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Bird draws influence from contemporary folk musicians in ‘Break It Yourself’

Alex Kilpatrick | Monday, April 2, 2012

Andrew Bird has pegged himself as one of the apologist indie singer-songwriters of our generation. With his sixth and latest solo studio LP “Break It Yourself,” he delves into social, religious and geopolitical issues, often all in the same song.

Bird gives the album opener “Desperation Breeds…” a haunting sound as he points towards the problem of rapidly decreasing bee populations. In “Danse Caribe,” he mixes an unexpected Afro-Caribbean beat with traditional fiddling and the token whistling for which he is best known, as he sings “Then one day you’d had it / Exiled your closest advisors.”

Bird appears to play outside of his comfort zone on lead single “Eyeoneye,” which has a straightforward indie rock sound but does not offer much conceptually. Granted, the single does contain a fake palindrome, reminiscent of “Fake Palindromes” from his third album “Andrew Bird & The Mysterious Production of Eggs.”

He delves into the idea of the fragility of truth and memory in the sleepy piece “Lazy Projector” as he whistles through the lyrics, “And it’s all in the hands of a lazy projector / That forgetting, embellishing, lying machine.” “Near Death Experience Experience” both ruminates on the fragility of life and celebrates its value (“And we’ll dance like cancer survivors / Like we’re grateful simply to be alive”) over instrumentals reminiscent of Bird’s early albums.

Solo act and fellow singer-songwriter St. Vincent accompanies Bird in a duet on “Lusitania,” which responds to Bird’s musings on memory in “Lazy Projector” while also touching on political events from World War I and the Spanish-American War. He sings, “We don’t study these wars no more.” “Sifters” plays like a lullaby with Bird’s wistful yet dynamic vocals, accompanied by woodblock and violin as he sings, “Sound is a wave like a wave on the ocean / Moon plays the ocean like a violin.”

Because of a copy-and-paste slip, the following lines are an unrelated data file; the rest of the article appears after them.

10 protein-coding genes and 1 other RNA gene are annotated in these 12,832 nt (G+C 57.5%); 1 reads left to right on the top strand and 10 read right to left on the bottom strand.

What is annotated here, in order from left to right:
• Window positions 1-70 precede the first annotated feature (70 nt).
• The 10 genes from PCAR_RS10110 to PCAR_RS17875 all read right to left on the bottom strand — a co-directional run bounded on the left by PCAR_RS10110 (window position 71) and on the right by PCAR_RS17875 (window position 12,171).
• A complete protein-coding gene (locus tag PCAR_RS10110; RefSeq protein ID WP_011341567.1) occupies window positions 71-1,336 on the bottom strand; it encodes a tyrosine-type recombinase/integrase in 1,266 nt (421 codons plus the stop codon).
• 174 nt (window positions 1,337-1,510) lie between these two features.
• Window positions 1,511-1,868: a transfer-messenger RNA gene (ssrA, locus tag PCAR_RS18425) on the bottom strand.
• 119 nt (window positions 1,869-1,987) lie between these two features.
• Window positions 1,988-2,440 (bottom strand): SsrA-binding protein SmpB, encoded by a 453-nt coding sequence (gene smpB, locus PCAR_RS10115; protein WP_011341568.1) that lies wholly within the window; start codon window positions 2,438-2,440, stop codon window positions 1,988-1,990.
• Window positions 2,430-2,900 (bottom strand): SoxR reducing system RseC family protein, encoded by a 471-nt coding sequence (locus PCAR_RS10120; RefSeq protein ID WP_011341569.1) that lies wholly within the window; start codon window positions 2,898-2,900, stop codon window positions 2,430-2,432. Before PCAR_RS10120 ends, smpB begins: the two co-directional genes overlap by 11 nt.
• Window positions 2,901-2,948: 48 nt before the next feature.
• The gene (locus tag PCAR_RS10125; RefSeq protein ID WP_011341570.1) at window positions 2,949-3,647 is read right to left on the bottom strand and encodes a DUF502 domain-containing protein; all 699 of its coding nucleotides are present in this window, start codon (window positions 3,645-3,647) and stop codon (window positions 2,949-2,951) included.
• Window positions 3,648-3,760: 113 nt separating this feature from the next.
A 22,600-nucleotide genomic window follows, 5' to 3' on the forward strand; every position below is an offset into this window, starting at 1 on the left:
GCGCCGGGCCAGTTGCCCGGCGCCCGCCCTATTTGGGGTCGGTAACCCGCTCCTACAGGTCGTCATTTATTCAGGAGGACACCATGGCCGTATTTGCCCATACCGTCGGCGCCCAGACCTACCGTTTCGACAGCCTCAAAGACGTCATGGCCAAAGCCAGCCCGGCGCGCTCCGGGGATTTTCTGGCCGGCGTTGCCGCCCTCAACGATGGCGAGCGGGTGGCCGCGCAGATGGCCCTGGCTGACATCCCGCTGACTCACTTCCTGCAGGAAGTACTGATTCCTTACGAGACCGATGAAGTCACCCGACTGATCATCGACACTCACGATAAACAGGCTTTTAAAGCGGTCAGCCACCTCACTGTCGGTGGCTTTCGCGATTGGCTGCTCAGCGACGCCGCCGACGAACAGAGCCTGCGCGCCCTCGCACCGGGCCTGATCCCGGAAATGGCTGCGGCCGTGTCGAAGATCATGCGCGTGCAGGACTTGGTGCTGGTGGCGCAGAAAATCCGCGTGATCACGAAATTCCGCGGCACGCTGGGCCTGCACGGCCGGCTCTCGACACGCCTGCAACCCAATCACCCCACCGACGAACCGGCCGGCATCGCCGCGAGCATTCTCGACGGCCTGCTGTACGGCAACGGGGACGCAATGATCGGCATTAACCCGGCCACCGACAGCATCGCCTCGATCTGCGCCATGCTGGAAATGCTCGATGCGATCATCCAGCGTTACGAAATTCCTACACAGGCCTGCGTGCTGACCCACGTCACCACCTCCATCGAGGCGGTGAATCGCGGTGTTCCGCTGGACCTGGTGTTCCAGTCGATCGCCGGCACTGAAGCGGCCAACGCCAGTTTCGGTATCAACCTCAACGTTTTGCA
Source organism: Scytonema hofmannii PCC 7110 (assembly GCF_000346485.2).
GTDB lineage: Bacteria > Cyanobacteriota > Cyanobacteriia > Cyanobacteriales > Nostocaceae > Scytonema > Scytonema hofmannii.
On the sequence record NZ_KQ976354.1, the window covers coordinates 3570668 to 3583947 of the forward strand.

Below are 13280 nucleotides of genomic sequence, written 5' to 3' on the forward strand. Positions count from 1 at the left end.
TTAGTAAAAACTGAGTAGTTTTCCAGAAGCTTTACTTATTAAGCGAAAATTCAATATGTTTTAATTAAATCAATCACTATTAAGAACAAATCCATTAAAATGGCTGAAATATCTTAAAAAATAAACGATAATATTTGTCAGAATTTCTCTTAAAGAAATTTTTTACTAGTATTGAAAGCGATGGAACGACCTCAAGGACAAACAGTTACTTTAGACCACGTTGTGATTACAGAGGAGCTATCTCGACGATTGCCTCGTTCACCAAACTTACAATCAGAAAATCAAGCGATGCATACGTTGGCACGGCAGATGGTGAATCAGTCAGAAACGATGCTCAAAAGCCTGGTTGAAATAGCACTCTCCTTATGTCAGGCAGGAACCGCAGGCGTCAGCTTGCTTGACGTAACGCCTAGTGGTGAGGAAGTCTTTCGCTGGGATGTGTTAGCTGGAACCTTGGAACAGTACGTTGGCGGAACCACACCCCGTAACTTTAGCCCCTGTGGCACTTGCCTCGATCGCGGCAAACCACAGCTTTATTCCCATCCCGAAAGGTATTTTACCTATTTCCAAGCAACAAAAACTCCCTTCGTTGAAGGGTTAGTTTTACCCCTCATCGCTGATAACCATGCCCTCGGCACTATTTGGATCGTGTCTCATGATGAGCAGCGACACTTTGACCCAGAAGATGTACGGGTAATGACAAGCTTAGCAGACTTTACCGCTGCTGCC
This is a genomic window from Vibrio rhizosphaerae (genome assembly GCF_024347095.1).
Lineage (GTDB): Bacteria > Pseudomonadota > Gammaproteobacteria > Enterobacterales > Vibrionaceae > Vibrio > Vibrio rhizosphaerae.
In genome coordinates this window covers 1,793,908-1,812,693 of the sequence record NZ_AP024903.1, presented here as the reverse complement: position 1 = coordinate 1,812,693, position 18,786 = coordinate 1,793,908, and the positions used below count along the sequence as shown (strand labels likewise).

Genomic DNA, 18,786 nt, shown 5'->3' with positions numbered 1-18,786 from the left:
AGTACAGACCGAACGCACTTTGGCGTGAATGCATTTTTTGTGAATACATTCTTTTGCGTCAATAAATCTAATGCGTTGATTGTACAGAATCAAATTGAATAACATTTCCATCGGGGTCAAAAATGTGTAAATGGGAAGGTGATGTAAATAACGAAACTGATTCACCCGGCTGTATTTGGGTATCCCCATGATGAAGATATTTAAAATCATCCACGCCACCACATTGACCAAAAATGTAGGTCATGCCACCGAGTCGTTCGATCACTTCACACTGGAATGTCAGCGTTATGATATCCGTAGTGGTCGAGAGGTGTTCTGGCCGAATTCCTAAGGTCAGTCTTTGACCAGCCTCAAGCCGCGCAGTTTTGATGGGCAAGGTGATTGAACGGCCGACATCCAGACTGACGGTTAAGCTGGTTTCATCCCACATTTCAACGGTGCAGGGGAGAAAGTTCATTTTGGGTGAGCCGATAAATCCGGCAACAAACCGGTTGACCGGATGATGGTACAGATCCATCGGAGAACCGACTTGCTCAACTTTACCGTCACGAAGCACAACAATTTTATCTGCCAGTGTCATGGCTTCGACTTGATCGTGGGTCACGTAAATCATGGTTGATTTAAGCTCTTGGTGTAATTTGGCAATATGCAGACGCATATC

“Hole in the Ocean Floor,” if nothing else, is certainly the longest track on the LP at a solid eight minutes. Bird offers a majestically layered soundscape of whistling and looped violins in this piece and blends in only a few scattered words throughout, “I woke with a start / Crying bullets, beating heart / To hear all God’s creatures / Roaring again.”

Bird successfully keeps “Break It Yourself” cohesive by threading it all together with short transition pieces like “Polynation” and “Behind the Barn.” Overall, the album exhibits Bird’s exceptional violin skills and typical folksy sound while drawing influence from contemporary folk acts like Fleet Foxes and Beirut.

That being said, unlike Bird’s other releases, there are no standout tracks on the LP, ones that will be remembered on their own merits. “Break It Yourself” flows together well as a whole concept album but does not present any clear favorites for Andrew Bird fans.

Contact Alex Kilpatrick at akilpatr@nd.edu